PIA11405: Mercury's Topography from the Second Flyby
Target Name: Mercury
Is a satellite of: Sol (our sun)
Mission: MESSENGER
Spacecraft: MESSENGER
Instrument: MDIS - Narrow Angle
MLA
Product Size: 612 x 384 pixels (width x height)
Produced By: Johns Hopkins University/APL
Full-Res TIFF: PIA11405.tif (706 kB)
Full-Res JPEG: PIA11405.jpg (39.97 kB)

Click on the image above to download a moderately sized image in JPEG format (possibly reduced in size from original)

Original Caption Released with Image:

This figure shows about a 1,600 kilometer-long (1,000 mile-long) section of the MLA profile from MESSENGER’s second Mercury flyby superimposed on a portion of the NAC approach mosaic from the mission’s first Mercury encounter (see PIA10605). The blue line indicates the spacecraft ground track, and the yellow dots show the altimetry data points; the blue arrow shows the spacecraft’s direction of travel. This hemisphere has about 70% of the range in topography sampled by MLA during the first Mercury flyby (see PIA10394) and so this part of the equatorial hemisphere is smoother than that sampled last January. Near longitude -97° (263°E) there is a wrinkle ridge nearly 1 kilometer high (yellow arrow and white box containing a magnified view) that indicates horizontal shortening of the crust, possibly the result of global contraction associated with the cooling of the interior. In the longitude range of -115° to -120° (245°E to 240°E), the instrument sampled several craters of different depths with tilted floors (tilts of -0.5° to -0.2°; example indicated with a white arrow) that may have been the result of deformational processes.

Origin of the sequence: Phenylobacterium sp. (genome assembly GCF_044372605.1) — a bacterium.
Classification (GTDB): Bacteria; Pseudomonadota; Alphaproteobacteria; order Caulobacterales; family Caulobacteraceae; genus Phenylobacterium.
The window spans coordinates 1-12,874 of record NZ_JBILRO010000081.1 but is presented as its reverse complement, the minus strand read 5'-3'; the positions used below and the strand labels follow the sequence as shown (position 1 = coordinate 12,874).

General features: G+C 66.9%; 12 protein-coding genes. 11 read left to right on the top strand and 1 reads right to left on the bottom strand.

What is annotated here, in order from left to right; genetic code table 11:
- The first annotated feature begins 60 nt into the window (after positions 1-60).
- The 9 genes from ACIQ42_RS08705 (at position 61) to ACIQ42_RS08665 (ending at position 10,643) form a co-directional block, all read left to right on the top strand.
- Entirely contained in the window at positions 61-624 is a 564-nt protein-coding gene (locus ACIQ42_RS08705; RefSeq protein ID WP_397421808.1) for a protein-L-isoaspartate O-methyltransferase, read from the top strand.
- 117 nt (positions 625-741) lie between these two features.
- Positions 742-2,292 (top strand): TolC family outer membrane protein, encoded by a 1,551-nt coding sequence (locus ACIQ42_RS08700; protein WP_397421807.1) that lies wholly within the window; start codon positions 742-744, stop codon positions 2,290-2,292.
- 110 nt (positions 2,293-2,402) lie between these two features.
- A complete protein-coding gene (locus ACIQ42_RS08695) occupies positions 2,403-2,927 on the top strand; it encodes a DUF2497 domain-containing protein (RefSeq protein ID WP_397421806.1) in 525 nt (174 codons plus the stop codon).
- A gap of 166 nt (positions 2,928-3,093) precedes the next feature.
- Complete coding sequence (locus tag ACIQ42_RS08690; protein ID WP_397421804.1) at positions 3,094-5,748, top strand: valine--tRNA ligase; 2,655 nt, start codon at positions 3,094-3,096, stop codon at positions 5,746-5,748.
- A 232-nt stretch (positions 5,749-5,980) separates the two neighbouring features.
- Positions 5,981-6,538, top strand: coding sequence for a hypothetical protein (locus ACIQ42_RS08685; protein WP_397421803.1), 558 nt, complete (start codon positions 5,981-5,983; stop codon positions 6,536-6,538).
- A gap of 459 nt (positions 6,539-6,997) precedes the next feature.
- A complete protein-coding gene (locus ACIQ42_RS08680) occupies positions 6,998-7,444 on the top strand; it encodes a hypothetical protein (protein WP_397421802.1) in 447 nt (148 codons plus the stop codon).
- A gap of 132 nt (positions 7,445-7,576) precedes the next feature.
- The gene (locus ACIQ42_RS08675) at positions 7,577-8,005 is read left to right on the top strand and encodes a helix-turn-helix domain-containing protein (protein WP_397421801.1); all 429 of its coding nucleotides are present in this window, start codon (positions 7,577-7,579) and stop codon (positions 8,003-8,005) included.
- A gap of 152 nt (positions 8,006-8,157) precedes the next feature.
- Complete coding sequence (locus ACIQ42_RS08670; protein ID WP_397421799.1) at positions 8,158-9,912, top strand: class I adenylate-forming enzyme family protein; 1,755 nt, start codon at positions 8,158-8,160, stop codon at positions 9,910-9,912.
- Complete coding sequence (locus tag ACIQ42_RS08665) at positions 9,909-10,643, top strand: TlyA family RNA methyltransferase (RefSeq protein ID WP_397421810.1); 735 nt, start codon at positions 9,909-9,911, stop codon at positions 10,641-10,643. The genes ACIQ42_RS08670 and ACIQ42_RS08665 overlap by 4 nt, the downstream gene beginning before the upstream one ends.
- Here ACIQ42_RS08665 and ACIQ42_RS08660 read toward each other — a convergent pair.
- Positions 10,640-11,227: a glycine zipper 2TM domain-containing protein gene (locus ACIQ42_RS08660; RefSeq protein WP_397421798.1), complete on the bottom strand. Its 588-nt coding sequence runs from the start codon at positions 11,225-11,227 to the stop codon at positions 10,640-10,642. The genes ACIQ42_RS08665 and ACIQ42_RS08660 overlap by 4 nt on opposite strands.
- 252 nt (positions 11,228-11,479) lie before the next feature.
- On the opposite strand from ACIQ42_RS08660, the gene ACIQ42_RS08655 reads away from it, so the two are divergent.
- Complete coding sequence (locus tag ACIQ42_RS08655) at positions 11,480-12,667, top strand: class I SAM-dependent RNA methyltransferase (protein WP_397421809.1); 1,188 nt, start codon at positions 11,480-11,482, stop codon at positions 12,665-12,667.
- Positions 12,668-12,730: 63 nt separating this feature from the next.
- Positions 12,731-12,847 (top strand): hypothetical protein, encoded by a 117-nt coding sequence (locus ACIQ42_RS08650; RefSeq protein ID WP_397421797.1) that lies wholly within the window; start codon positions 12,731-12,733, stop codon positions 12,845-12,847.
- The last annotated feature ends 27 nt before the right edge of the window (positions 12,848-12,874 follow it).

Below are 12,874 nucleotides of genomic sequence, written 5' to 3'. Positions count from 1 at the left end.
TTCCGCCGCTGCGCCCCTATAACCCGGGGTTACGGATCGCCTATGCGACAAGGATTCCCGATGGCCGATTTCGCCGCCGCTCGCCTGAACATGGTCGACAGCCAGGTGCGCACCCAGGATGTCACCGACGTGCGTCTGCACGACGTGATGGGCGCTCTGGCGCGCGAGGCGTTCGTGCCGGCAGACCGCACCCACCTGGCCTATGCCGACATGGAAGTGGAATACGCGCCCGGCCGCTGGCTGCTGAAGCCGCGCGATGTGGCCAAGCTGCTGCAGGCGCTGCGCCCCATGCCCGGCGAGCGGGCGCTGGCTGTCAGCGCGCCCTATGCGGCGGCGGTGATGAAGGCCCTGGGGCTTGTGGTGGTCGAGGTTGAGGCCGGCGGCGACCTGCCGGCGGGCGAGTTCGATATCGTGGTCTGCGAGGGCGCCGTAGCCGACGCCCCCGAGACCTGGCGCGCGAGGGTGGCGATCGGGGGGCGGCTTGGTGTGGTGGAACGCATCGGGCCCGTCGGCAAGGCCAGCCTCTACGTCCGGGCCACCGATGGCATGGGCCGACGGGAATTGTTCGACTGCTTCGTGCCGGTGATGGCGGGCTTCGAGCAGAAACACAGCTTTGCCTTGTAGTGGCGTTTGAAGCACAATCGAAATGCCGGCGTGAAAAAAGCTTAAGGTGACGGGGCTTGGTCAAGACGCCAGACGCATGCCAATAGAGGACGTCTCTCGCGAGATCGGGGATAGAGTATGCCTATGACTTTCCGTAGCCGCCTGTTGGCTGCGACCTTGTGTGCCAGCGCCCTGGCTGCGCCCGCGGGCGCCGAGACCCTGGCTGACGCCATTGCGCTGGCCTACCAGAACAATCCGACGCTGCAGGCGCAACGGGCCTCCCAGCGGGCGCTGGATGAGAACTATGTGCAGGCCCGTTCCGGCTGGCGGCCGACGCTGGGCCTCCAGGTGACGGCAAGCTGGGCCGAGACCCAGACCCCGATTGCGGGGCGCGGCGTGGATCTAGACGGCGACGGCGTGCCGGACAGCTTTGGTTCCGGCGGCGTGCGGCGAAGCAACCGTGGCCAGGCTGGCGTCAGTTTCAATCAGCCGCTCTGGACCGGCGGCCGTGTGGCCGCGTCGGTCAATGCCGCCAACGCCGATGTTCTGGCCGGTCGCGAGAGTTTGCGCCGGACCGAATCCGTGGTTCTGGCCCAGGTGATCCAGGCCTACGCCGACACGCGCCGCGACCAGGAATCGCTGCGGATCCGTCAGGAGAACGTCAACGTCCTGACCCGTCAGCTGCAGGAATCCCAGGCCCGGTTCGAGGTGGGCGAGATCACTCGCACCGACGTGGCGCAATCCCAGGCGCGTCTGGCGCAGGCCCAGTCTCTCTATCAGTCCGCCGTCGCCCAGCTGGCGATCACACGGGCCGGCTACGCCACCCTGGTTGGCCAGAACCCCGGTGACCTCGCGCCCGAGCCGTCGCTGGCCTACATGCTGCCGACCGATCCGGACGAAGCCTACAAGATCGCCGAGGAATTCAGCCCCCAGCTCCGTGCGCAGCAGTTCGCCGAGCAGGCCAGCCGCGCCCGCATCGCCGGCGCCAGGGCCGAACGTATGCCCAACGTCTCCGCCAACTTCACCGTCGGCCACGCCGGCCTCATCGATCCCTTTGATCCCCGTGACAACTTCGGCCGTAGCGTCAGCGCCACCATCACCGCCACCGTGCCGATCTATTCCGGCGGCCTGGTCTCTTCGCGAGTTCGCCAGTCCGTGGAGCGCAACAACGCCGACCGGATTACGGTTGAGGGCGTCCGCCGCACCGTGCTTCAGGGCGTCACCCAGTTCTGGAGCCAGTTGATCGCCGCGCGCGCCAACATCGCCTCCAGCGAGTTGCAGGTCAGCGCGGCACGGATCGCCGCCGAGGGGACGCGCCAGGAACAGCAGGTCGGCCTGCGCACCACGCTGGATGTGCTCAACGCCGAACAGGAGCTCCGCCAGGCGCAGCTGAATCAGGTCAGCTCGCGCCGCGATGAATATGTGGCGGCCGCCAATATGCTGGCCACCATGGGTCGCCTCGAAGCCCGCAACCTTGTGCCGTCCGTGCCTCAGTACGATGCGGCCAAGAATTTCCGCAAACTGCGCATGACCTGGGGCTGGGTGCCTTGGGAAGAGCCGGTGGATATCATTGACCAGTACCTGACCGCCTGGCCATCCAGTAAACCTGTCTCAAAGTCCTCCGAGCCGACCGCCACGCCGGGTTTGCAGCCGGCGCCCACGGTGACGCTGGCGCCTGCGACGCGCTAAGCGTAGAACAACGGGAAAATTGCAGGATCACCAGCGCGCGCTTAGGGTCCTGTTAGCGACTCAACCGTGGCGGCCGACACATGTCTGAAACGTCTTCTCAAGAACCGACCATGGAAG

Date Acquired: January 14 and October 6, 2008
Instrument: Mercury Laser Altimeter (MLA), Narrow Angle Camera (NAC)
Scale: The MLA track shown is about 1,600 kilometers (1,000 miles) long

These images are from MESSENGER, a NASA Discovery mission to conduct the first orbital study of the innermost planet, Mercury. For information regarding the use of images, see the MESSENGER image use policy.

Image Credit:
NASA/Johns Hopkins University Applied Physics Laboratory/Carnegie Institution of Washington

Image Addition Date:
2008-10-29